The chefs have a fun:
QUICKFIRE CHALLENGE: Tag Team Cookoff (Or: The Blind Leading the Bland)
The cooks in each team will have ten minutes to work on a dish before passing the baton to the next in line. But here’s the catch: Those waiting are blindfolded and have no idea what to expect.
Jen, Kevin, Mike I. and Laurine are the blue team. Eli, Robin and the Volts are the red team.
Good cooking “is about a line of people working in synergy,” says Moonen.
Synergy. Teamwork. Nothing should be easier for the red team, otherwise known as the Brat, Bad Mommy, Cain and Abel.
The challenge is fascinating to watch. Jen goes first for her team and grabs some sustainable black cod (otherwise known as sablefish). She starts simmering a sauce with chicken broth and cut-up shrimp and flavors a pot of simmering oil with thyme. Surely the next in line will know to oil poach the fish.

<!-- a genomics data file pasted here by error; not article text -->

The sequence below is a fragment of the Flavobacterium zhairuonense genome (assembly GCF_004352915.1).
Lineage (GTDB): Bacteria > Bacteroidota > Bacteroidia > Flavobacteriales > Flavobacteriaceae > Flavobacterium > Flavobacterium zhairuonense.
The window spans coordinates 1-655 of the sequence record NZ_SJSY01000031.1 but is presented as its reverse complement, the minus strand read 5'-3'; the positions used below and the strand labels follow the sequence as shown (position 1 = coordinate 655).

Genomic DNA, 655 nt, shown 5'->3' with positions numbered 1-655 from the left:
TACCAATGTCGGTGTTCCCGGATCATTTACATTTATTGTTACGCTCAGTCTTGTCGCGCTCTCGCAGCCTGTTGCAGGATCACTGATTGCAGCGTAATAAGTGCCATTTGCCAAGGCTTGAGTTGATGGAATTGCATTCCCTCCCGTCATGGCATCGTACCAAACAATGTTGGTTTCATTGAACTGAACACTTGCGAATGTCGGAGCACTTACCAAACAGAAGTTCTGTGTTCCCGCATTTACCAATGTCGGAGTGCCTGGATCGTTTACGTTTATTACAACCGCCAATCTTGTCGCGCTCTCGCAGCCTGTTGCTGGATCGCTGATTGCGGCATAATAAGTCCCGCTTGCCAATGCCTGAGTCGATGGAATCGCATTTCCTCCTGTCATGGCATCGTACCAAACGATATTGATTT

Laurine rips off her blindfold and finds the oil. “Is she frying thyme for a garnish?” she asks out loud. “No! She wants us to poach the fish. But it’s too soon, so I’m going to slice mushrooms.”
Mike I. attacks the mysterious doings next, reducing the sauce and sauteeing said mushrooms. Finally, Kevin (who gets the last spot because he has superior plating skills) finds the mushrooms, the sauce, the oil and fish. Does he poach? No, he pan roasts for better texture.
On the blue side, Eli’s sears strip steaks, chops mushrooms, cleans greens and gets hosannas from next-in-line Robin who is so thrilled with his prep that she reaches for the bottle of yuzu juice.
“Yuzu,” Bryan says, ripping off his blindfold. We’ve wandered into Asian territory. Time for some soy sauce, miso and green avocado business in the food processor. Brother Mike tears off his blindfold to finish the Asian steak and gets the idea to whip the miso.
How does one whip miso, you might ask. Simple. You put it in an iSi container — otherwise known as a whipped cream charger that aerates the contents with nitrous oxide. Looks like dessert topping, tastes like Japanese soup! Fun for the whole family.